Wednesday, 11 March 2015

Uncle Vanya

David Ganly as Uncle Vanya
Photo Credit: Anthony Robling

Samuel Adamson's Uncle Vanya, directed by Mark Rosenblatt, is currently playing at the West Yorkshire Playhouse in Leeds.  The in-house production retells Chekhov's play starring David Ganly as Vanya.  Uncle Vanya is a rework from the playwright's previous writing, The Wood Demon.

Set in rural Russia the play is about a dysfunctional family whose members are trying their utmost to make their lives meaningful as possible despite the issues they have to face.  The audience is invited to observe the nine characters' lives particularly Vanya.  Lead by him all of them share their life experiences including their triumphs and struggles; hopes and frustrations; successes and disappointments; and the longing to be yearned and loved. Family and friends' loyalties are no doubt tested and divided given the circumstances for one to be true to oneself along with receipt of expectations.

It is evident in the play Chekhov wasn't afraid to address the human experiences in an ever changing world.  The diverse emotions, experienced among the characters, show how they deal with the ongoing changes, good and bad, in circumstances whether personal or societally collective.  There is no authorial presence though Chekhov could be related closest to Dr Astrov, played by Ryan Kiggell, because of their passion for the environment, a theme raised.  Chekhov is simply an observer of human life and its complexities; he allows his characters to be preoccupied in fulfilling their life ambitions and yet at the same time they are oblivious to what is happening around them.  This is evident with the characters' unexpected emotional outbursts when Professor Serebryakov proposes to sell the estate in Act III and more emotions are let loose at the end of the play.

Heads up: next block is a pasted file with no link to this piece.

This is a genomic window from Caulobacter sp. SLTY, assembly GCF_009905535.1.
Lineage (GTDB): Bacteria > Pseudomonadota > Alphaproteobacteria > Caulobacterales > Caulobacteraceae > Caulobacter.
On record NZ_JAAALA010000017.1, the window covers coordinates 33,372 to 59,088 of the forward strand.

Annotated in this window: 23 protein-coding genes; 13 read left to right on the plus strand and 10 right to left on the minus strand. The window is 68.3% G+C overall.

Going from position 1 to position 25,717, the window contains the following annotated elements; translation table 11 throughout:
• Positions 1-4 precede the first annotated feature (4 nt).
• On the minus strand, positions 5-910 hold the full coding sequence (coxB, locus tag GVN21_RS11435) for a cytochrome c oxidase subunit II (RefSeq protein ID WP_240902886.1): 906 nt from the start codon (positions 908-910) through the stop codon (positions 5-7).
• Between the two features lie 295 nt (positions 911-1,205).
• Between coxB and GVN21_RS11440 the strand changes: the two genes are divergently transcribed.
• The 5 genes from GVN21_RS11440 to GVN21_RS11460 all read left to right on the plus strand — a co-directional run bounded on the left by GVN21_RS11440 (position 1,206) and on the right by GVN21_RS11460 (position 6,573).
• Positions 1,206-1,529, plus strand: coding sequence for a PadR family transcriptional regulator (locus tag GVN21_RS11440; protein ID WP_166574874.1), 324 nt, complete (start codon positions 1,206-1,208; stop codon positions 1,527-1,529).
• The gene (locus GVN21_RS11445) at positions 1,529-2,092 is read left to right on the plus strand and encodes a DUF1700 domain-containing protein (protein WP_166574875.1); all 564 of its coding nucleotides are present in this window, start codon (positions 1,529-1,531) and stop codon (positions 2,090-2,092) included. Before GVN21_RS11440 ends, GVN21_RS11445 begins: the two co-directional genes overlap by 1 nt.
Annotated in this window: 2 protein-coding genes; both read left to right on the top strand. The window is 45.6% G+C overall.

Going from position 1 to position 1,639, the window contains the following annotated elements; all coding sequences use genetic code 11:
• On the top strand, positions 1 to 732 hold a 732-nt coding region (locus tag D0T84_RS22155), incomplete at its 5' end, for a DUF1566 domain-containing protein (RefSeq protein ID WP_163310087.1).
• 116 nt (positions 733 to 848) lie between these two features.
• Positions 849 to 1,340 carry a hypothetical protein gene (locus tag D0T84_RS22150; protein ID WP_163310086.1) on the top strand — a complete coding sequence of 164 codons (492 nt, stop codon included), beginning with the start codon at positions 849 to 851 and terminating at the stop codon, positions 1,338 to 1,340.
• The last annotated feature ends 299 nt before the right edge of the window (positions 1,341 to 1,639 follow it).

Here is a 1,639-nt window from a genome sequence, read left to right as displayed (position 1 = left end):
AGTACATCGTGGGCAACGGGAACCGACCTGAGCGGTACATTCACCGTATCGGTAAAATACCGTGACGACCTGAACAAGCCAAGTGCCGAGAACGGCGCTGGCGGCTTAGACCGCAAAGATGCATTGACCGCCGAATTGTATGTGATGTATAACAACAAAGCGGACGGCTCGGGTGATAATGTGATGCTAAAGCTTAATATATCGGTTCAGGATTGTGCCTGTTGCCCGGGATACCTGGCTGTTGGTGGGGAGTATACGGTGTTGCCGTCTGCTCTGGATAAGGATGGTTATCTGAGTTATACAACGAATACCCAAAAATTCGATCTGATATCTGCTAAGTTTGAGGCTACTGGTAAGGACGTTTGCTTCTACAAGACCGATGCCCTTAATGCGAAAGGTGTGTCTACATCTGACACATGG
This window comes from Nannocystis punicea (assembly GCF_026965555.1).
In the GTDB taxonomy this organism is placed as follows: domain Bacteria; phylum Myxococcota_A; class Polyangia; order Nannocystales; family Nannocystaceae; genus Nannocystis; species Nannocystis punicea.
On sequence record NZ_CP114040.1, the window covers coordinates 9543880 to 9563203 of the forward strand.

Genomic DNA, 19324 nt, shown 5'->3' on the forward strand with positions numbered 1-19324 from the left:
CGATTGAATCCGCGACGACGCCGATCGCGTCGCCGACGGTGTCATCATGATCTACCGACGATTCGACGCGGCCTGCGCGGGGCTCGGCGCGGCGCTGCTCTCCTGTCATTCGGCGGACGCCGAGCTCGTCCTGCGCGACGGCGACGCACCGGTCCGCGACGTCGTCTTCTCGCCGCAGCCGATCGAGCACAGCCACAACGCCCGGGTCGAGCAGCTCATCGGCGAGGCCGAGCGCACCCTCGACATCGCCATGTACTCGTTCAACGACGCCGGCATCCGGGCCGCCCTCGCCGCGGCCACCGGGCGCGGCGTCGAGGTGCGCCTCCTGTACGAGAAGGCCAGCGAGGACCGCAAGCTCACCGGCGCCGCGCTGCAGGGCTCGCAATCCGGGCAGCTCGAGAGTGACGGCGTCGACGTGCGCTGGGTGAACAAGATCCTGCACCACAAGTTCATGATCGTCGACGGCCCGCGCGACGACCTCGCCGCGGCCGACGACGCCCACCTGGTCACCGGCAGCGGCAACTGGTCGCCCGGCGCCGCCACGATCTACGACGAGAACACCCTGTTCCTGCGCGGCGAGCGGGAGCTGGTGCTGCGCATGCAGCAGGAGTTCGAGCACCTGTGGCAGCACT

Dick Bird's set is made up of disused telegraph poles and represents physically and figuratively the isolation and distance the characters face from everyday civilisation.  The set links with Astrov's outlook on the ever changing environment which just as paramount today.  This excellent production brings the best out of Chekhov, the characters, and the key themes which one can relate to today.  The themes certainly are relevant in the 21st Century as they were over 120 years ago as far as a 'self-discovery' of one's emotions are concerned.

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